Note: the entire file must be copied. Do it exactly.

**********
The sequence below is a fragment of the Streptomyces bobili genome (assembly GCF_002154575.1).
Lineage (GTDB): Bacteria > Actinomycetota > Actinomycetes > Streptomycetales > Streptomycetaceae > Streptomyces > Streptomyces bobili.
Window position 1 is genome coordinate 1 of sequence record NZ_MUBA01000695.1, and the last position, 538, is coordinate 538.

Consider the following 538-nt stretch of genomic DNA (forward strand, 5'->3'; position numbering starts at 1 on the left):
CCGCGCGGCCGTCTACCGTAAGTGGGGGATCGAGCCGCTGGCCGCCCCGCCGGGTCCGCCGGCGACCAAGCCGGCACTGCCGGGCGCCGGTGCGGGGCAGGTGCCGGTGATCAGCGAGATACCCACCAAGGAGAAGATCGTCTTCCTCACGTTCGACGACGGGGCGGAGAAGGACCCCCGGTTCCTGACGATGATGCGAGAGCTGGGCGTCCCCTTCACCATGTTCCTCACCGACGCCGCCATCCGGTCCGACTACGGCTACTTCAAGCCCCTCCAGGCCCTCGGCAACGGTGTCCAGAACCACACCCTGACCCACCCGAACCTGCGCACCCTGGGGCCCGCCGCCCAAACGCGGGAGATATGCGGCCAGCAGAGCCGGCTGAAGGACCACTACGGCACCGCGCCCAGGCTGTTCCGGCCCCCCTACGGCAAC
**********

The sequence below is a fragment of the Streptomyces bobili genome (assembly GCF_002154575.1).
Lineage (GTDB): Bacteria > Actinomycetota > Actinomycetes > Streptomycetales > Streptomycetaceae > Streptomyces > Streptomyces bobili.
Window position 1 is genome coordinate 1 of sequence record NZ_MUBA01000695.1, and the last position, 538, is coordinate 538.

Consider the following 538-nt stretch of genomic DNA (forward strand, 5'->3'; position numbering starts at 1 on the left):
CCGCGCGGCCGTCTACCGTAAGTGGGGGATCGAGCCGCTGGCCGCCCCGCCGGGTCCGCCGGCGACCAAGCCGGCACTGCCGGGCGCCGGTGCGGGGCAGGTGCCGGTGATCAGCGAGATACCCACCAAGGAGAAGATCGTCTTCCTCACGTTCGACGACGGGGCGGAGAAGGACCCCCGGTTCCTGACGATGATGCGAGAGCTGGGCGTCCCCTTCACCATGTTCCTCACCGACGCCGCCATCCGGTCCGACTACGGCTACTTCAAGCCCCTCCAGGCCCTCGGCAACGGTGTCCAGAACCACACCCTGACCCACCCGAACCTGCGCACCCTGGGGCCCGCCGCCCAAACGCGGGAGATATGCGGCCAGCAGAGCCGGCTGAAGGACCACTACGGCACCGCGCCCAGGCTGTTCCGGCCCCCCTACGGCAAC